In this messy transition period that for now is the read only to read/write web (i don’t want to call what the next disruption may be) and the consequent rattling of the institutions which was presciently anticipated by Weston (1997), I wonder whether it might be useful to try and write about what is going on without “old” labels, i.e. try and be more anthropological, asking questions like what is going on around here? While I fully appreciate the need to understand the new in terms of the old and put old wine in new bottles etc. There are patterns here that might be more usefully examined without the baggage of 19th C educational labels.

    Let me cite an example from Stephen Hill (Hill, S. (1988). The Tragedy of Technology. London: Pluto Press.
    p. 44):

    A friend of mine who was present in the Upper Sepik district at the time (when Neil A walked on the moon) told of a native who returned to his tribe, having heard of the moonwalk on the radio in Port Moresby. … In the tradition of the people, he presented a masterful oratory on rockets and space capsules, and on men journeying through the skies to land on the moon that the people could see see above the skyline of their jungle habitat… The orator was heard in complete silence … At the end the people asked him two questions. The first was ‘Why did they go? –– was it for pigs or women?’ The second was ‘Who were they? –– Roman Catholics or Seventh Day Adventists?’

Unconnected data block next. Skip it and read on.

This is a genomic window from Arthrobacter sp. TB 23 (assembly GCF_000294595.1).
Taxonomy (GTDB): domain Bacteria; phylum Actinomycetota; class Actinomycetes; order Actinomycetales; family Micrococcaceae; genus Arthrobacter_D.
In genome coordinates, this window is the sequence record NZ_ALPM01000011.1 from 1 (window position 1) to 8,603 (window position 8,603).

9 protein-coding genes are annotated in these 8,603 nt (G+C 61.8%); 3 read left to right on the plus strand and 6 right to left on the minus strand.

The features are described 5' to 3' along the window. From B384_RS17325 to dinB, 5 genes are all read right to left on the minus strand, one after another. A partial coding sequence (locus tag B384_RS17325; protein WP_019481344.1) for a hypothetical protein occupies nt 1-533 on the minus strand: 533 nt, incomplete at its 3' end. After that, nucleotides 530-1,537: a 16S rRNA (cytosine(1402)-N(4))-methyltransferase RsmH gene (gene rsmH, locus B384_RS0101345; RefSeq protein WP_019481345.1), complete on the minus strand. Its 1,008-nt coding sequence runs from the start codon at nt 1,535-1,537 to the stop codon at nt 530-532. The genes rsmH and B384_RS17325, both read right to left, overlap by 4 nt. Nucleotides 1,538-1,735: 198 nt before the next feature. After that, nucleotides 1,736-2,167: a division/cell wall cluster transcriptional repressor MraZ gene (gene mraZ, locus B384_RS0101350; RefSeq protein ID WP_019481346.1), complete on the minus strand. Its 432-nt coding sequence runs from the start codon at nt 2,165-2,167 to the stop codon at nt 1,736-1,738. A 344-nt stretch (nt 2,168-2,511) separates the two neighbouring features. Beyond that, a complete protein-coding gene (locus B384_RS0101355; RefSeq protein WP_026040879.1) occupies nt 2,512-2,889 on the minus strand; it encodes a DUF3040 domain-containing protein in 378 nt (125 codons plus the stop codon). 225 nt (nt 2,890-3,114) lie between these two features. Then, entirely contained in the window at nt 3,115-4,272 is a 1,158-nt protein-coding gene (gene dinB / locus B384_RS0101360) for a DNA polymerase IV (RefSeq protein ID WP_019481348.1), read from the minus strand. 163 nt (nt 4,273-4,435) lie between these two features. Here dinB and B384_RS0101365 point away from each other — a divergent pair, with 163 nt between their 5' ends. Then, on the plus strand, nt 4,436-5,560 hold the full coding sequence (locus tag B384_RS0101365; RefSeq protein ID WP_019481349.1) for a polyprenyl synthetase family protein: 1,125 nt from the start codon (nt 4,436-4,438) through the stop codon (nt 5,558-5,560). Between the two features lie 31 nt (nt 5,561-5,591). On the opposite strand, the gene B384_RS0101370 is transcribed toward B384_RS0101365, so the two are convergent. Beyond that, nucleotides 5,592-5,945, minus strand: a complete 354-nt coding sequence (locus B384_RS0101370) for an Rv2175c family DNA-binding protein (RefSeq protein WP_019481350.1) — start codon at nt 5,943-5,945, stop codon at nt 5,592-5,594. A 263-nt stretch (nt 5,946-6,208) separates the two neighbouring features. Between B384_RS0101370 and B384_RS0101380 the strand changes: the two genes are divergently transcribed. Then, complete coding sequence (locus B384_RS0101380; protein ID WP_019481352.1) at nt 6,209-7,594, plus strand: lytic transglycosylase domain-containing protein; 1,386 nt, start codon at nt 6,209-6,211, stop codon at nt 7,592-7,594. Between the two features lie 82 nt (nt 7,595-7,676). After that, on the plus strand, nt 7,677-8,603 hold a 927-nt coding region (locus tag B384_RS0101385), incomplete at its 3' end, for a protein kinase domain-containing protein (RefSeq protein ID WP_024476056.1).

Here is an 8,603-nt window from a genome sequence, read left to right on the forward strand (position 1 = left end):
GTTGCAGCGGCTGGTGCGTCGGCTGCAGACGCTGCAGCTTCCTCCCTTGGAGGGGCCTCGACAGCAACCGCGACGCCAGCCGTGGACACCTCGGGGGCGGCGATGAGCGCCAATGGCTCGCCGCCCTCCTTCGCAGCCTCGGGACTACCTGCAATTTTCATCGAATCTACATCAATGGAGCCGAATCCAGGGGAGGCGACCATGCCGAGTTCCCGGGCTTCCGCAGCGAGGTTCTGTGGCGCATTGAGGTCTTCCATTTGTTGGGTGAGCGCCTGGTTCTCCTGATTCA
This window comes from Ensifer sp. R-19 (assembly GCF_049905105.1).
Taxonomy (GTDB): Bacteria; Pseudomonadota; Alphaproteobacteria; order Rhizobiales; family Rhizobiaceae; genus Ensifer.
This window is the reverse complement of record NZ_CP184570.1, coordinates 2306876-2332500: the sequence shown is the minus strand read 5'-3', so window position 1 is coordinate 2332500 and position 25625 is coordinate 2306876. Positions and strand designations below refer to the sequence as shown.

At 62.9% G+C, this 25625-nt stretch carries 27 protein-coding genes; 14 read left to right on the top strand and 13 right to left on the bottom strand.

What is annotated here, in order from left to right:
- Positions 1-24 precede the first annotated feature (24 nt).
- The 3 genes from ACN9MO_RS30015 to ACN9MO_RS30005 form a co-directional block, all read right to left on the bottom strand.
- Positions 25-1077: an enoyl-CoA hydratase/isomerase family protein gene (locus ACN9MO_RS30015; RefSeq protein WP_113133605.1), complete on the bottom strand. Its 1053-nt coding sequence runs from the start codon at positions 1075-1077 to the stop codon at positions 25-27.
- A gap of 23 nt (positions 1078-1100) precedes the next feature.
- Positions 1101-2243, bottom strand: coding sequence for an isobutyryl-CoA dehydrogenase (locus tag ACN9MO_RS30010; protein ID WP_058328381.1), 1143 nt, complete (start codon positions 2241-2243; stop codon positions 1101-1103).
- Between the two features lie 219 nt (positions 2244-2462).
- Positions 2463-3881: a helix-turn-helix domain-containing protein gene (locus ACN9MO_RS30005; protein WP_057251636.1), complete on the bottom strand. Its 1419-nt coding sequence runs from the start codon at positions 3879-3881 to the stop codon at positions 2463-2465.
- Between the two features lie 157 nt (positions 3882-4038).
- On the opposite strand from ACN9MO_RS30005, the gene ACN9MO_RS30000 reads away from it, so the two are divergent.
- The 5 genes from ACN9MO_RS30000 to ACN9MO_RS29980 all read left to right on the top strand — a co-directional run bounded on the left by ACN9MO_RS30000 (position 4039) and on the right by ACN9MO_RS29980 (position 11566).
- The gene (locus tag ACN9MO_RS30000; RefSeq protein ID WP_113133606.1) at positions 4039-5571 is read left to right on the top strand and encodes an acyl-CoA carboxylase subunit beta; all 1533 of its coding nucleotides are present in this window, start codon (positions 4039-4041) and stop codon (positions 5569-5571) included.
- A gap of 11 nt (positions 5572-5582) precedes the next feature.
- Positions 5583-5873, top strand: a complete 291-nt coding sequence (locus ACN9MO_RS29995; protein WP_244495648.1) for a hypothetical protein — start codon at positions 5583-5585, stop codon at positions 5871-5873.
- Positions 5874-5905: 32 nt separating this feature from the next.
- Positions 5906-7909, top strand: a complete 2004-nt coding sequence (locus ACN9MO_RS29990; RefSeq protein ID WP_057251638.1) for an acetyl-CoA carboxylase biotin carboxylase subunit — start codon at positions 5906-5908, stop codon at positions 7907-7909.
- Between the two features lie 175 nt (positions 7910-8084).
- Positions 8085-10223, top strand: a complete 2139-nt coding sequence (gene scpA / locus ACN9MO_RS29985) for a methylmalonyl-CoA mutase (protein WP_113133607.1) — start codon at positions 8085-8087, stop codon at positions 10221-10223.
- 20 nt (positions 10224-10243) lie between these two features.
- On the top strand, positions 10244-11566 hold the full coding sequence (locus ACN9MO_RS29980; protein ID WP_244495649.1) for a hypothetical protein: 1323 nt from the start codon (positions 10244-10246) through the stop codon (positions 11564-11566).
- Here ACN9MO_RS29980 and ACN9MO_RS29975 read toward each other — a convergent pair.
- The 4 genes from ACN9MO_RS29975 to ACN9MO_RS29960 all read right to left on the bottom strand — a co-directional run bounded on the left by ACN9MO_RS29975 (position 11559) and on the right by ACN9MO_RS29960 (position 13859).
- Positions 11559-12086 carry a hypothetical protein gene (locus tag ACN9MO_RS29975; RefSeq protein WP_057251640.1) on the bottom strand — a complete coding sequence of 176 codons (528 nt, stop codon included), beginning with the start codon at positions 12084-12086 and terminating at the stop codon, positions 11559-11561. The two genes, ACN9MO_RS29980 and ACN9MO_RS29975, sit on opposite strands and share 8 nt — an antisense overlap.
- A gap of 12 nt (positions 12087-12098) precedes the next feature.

It seems to me we are like the PNG folk, asking questions from what we know. While this is normal/natural as Marvin (1988) illustrates, it is really just noise in the bigger scheme of things. I think that there is an opportunity to ask more interesting questions, e.g. what does learning mean?, what does knowing mean? etc. I’d be happier to see a slower resolution or a more open ended answer to these kinds of questions than the rush to certainty that seems to characterise so much of the writing about computing and related technologies and education. These technologies are still happily on their exponential price/performance curves! This is not the time to be drawing a line under them, deciding how they will be integrated (education the only field that uses that verb –odd that). I think so much of this is horseless carriage thinking. The kind of thing Marvin so eloquently documents. Necessary to a point but nothing to get terribly hung up on. Groping in the dark is probably a more realistic way to think about this time and is closer to what I am trying to argue is a better account of where we are just now. And yes, I know this will not thrill the folk who reckon they have it all worked out.

    Marvin, C. (1988). When Old Technologies Were New: Thinking About Communications in the Late Nineteenth Century. New York: Oxford University Press.

    Weston, J. (1997). Old Freedoms and New Technologies: The Evolution of Community Networking. The Information Society, 13(2), 195-201. Retrieved from

  4. Gráinne Says:

    thanks for this insightful comment chris and the references will take a closed look